Mr. Speaker, it is with pleasure I rise today to address the private member's bill, Bill C-274.
In looking at the bill it is important that we recognize that what we are talking about is the transfer of money among family. When we talk about our farmers, small farms, and entrepreneurs, this is something that we are very sympathetic to. I do not necessarily agree with the manner in which the New Democratic member has chosen to try to implement something that most if not all members are very sympathetic to, that being the plight of our small farms and rural communities. There is very much a concerned attitude.
I know within our caucus we have a rural caucus that spends a great deal of time trying to address the many different issues that our rural communities, in particular farmers, are having to deal with. It is a wide spectrum of issues. It is important that we recognize that there is the lifetime capital gains exemption on resulting capital when, let us say, a parent transfers property over to a child. There are already today things in place that at least in part deal with what the member is hoping to achieve.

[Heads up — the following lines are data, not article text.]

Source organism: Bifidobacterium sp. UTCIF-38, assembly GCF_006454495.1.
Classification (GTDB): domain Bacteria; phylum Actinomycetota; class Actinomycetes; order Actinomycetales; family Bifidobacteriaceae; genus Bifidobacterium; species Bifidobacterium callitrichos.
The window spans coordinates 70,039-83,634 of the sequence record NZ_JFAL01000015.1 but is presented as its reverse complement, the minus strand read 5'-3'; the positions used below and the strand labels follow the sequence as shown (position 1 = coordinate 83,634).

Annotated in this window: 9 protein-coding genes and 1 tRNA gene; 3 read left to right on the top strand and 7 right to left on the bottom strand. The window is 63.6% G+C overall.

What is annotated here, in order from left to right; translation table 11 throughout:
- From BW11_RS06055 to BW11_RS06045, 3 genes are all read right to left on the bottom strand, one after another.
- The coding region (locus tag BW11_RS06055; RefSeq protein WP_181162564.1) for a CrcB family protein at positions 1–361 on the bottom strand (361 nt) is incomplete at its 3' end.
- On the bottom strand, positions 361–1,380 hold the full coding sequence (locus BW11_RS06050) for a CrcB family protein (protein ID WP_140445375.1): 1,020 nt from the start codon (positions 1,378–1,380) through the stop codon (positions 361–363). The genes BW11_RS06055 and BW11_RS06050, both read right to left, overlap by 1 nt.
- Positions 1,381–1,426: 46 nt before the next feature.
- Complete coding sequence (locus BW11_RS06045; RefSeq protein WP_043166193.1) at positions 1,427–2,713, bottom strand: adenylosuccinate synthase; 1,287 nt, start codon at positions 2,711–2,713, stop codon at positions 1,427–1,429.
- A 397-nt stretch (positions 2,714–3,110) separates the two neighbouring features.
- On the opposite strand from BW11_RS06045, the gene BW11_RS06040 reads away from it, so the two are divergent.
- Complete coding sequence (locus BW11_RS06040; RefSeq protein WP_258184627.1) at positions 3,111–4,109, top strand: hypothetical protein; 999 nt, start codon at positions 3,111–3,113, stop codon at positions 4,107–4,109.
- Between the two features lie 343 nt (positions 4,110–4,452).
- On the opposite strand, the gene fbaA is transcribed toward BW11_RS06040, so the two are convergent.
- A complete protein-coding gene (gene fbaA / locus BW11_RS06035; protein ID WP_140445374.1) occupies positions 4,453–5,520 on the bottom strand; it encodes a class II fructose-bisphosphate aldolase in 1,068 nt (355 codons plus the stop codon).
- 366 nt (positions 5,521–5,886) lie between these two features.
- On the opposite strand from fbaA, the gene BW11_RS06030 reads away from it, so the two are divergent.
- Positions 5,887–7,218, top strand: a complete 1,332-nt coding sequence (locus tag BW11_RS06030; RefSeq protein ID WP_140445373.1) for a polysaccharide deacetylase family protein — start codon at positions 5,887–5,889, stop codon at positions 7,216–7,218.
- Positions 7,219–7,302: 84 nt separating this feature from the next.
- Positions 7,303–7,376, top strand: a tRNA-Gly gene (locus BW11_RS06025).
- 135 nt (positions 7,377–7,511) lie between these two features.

It is important that we recognize that Bill C-274 would weaken two long-standing anti-avoidance rules, something that the Parliamentary Secretary to the Minister of Finance spent a great deal of time going over. It is very technical. I will avoid that because I believe that he covered it exceptionally well. I would also point out additionally that the bill would provide new opportunities for significant tax avoidance that would benefit high-net-worth individuals and result in the erosion of the tax base. We should all be somewhat concerned about that.
At times, we hear from members of this House, whether within our caucus or even from the New Democratic benches, more often than from the Conservative benches, about the issue of tax avoidance. We have a very proactive Minister of National Revenue who is constantly looking at ways to ensure that Canadians are indeed paying their fair share and looking at ways to close loopholes. Tax avoidance in Canada is a very serious issue. It is an issue that this government takes very seriously. If we can deal with that issue, it allows us to reshuffle that money in a more positive way, ensuring that there is a fairer sense of the way in which taxes are applied.